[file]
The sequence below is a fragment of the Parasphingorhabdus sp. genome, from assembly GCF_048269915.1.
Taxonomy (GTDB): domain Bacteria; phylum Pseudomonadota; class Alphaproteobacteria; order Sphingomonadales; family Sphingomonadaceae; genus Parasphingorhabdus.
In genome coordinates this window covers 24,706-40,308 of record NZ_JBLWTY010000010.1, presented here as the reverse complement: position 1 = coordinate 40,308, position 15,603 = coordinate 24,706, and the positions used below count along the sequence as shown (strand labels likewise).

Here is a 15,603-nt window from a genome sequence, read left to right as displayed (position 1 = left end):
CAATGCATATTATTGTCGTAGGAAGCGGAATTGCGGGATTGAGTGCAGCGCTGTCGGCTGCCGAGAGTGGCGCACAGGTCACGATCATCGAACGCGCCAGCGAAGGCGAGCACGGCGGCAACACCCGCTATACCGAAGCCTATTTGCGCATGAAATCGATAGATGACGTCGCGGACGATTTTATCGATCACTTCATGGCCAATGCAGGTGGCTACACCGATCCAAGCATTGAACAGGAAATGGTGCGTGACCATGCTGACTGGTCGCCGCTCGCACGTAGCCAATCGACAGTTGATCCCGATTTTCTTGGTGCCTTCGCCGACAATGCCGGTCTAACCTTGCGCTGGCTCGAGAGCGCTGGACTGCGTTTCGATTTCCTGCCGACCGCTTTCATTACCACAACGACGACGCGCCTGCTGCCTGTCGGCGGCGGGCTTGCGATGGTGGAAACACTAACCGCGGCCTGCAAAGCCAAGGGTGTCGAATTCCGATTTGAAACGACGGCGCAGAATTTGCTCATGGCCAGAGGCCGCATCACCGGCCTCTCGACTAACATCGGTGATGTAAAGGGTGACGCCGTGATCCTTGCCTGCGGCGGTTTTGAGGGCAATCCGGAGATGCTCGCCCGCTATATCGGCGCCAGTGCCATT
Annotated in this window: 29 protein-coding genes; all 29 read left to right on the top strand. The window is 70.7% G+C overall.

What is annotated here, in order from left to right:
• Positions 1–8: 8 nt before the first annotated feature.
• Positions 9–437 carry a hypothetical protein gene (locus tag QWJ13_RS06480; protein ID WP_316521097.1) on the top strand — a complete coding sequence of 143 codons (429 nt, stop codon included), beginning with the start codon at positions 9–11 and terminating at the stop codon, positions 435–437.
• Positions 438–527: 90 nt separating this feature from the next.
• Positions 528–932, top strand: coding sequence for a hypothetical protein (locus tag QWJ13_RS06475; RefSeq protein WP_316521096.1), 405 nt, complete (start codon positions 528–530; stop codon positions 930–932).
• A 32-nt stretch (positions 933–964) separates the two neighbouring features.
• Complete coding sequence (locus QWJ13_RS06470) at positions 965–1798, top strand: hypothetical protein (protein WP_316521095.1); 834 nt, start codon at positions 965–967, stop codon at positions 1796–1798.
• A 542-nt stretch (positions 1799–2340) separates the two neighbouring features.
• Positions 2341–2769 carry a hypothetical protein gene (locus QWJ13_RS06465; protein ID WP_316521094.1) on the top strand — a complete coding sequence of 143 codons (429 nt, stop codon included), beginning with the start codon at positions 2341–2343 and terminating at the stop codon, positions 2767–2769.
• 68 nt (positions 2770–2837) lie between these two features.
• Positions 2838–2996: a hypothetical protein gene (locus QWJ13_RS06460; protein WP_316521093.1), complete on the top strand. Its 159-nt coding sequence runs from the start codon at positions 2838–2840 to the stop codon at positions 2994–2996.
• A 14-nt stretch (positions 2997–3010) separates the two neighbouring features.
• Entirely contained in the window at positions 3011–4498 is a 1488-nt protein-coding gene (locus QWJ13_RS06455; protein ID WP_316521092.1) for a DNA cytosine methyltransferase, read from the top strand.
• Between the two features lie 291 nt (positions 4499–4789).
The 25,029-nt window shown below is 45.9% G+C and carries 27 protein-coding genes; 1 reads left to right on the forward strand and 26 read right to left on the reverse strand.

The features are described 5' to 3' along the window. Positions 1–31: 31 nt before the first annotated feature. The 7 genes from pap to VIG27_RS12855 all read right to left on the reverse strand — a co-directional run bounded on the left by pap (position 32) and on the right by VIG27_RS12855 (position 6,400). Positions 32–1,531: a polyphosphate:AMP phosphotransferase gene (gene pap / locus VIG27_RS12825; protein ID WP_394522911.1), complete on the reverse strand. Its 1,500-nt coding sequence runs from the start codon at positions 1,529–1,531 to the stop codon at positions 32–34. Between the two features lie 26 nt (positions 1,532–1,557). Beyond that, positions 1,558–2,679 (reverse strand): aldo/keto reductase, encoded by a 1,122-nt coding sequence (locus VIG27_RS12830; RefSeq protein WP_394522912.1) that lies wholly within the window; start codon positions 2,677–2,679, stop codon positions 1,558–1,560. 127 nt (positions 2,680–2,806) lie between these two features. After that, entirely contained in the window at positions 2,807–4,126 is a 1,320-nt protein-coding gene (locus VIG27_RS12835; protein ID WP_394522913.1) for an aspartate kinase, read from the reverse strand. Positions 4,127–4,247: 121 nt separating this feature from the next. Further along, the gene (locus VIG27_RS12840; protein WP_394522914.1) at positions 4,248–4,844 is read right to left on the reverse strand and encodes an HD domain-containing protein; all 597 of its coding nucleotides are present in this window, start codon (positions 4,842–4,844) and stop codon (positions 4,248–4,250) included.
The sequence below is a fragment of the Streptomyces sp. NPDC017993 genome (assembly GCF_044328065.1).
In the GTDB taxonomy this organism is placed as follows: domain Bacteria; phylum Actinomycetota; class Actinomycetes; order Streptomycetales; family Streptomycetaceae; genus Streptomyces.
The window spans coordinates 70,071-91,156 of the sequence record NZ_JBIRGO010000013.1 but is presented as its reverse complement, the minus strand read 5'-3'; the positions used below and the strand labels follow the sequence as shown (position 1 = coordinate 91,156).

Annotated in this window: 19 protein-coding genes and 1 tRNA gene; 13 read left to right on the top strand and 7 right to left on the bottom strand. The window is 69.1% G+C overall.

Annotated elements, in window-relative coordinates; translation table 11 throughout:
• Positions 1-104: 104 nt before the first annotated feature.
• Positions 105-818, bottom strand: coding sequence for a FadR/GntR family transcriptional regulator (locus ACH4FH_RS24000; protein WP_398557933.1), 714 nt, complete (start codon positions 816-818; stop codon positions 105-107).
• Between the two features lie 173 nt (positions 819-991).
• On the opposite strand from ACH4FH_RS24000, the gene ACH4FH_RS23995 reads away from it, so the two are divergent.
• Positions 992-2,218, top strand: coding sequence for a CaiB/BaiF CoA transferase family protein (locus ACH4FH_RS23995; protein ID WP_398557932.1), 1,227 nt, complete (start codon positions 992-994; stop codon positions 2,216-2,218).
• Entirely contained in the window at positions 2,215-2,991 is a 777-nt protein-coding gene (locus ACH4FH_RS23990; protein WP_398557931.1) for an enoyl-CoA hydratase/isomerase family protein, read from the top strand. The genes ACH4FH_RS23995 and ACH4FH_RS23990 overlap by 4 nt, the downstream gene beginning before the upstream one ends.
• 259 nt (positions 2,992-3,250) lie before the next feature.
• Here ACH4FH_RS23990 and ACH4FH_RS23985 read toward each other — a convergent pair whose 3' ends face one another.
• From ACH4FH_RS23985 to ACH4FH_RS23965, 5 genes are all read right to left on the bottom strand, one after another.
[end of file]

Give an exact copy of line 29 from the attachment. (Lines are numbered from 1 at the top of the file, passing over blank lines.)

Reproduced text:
• Positions 105-818, bottom strand: coding sequence for a FadR/GntR family transcriptional regulator (locus ACH4FH_RS24000; protein WP_398557933.1), 714 nt, complete (start codon positions 816-818; stop codon positions 105-107).